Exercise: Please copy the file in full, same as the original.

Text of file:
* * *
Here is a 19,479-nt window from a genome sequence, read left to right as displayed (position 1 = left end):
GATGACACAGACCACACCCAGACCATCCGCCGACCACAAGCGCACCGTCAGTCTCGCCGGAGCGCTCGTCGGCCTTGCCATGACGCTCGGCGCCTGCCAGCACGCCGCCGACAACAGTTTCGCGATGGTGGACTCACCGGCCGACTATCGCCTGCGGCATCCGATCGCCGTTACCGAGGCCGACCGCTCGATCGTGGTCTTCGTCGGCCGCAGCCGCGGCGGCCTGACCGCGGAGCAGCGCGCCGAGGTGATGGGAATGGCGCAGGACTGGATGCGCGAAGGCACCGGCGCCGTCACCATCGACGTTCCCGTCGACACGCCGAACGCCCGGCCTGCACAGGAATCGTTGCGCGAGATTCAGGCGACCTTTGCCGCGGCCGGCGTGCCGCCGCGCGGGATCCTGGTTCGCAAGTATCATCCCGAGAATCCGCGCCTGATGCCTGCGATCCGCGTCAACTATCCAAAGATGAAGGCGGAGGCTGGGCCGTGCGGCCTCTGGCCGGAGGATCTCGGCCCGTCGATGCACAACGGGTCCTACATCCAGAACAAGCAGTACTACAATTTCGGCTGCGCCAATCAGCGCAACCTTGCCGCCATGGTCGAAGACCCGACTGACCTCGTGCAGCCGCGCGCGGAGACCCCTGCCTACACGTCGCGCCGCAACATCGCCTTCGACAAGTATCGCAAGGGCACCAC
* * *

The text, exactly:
Here is a 19,479-nt window from a genome sequence, read left to right as displayed (position 1 = left end):
GATGACACAGACCACACCCAGACCATCCGCCGACCACAAGCGCACCGTCAGTCTCGCCGGAGCGCTCGTCGGCCTTGCCATGACGCTCGGCGCCTGCCAGCACGCCGCCGACAACAGTTTCGCGATGGTGGACTCACCGGCCGACTATCGCCTGCGGCATCCGATCGCCGTTACCGAGGCCGACCGCTCGATCGTGGTCTTCGTCGGCCGCAGCCGCGGCGGCCTGACCGCGGAGCAGCGCGCCGAGGTGATGGGAATGGCGCAGGACTGGATGCGCGAAGGCACCGGCGCCGTCACCATCGACGTTCCCGTCGACACGCCGAACGCCCGGCCTGCACAGGAATCGTTGCGCGAGATTCAGGCGACCTTTGCCGCGGCCGGCGTGCCGCCGCGCGGGATCCTGGTTCGCAAGTATCATCCCGAGAATCCGCGCCTGATGCCTGCGATCCGCGTCAACTATCCAAAGATGAAGGCGGAGGCTGGGCCGTGCGGCCTCTGGCCGGAGGATCTCGGCCCGTCGATGCACAACGGGTCCTACATCCAGAACAAGCAGTACTACAATTTCGGCTGCGCCAATCAGCGCAACCTTGCCGCCATGGTCGAAGACCCGACTGACCTCGTGCAGCCGCGCGCGGAGACCCCTGCCTACACGTCGCGCCGCAACATCGCCTTCGACAAGTATCGCAAGGGCACCAC